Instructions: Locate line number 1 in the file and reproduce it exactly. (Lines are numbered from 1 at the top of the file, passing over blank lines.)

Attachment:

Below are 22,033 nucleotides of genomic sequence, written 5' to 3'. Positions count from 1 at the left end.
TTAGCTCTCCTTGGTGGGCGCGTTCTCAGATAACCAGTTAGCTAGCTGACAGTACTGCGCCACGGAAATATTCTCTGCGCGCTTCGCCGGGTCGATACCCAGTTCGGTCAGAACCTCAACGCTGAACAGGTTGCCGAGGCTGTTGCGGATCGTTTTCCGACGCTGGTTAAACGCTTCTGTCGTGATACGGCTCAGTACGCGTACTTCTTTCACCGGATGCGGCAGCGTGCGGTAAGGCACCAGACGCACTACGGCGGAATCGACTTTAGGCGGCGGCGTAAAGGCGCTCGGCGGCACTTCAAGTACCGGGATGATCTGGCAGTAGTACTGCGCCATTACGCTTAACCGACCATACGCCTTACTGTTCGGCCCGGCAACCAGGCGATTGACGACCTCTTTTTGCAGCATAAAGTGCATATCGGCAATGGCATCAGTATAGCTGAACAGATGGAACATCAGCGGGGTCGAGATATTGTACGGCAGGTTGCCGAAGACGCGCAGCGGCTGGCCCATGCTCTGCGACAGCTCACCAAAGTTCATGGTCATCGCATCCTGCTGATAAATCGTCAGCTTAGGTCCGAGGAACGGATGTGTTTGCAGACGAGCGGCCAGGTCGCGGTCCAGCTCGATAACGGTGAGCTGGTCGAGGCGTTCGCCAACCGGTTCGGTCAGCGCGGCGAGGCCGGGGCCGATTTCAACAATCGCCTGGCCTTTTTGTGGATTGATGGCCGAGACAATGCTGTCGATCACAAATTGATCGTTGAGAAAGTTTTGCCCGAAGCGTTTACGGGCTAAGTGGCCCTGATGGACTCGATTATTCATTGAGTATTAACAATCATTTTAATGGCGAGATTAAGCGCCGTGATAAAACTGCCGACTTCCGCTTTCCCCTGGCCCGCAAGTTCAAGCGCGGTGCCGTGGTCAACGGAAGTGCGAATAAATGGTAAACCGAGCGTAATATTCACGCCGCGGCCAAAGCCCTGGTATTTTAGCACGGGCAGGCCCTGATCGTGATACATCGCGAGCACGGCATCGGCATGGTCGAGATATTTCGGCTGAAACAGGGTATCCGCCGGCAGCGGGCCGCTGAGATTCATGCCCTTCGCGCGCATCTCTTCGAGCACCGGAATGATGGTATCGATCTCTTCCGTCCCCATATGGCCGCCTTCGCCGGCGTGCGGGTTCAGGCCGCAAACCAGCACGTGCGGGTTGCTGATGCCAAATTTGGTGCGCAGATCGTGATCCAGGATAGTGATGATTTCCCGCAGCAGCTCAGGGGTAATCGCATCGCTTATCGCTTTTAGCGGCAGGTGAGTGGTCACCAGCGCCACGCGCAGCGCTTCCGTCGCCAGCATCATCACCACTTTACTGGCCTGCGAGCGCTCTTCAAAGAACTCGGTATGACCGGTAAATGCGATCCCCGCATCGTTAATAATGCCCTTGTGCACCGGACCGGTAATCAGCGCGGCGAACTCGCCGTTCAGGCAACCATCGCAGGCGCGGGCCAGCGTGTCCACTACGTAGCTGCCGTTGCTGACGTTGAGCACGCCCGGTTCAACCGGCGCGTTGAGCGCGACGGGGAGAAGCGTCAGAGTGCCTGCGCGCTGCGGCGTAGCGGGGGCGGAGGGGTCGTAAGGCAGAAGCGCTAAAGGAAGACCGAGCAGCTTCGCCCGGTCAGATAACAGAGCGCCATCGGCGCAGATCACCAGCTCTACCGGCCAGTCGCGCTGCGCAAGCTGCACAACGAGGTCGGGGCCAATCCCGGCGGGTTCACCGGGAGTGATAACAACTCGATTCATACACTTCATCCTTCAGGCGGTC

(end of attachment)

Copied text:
Below are 22,033 nucleotides of genomic sequence, written 5' to 3'. Positions count from 1 at the left end.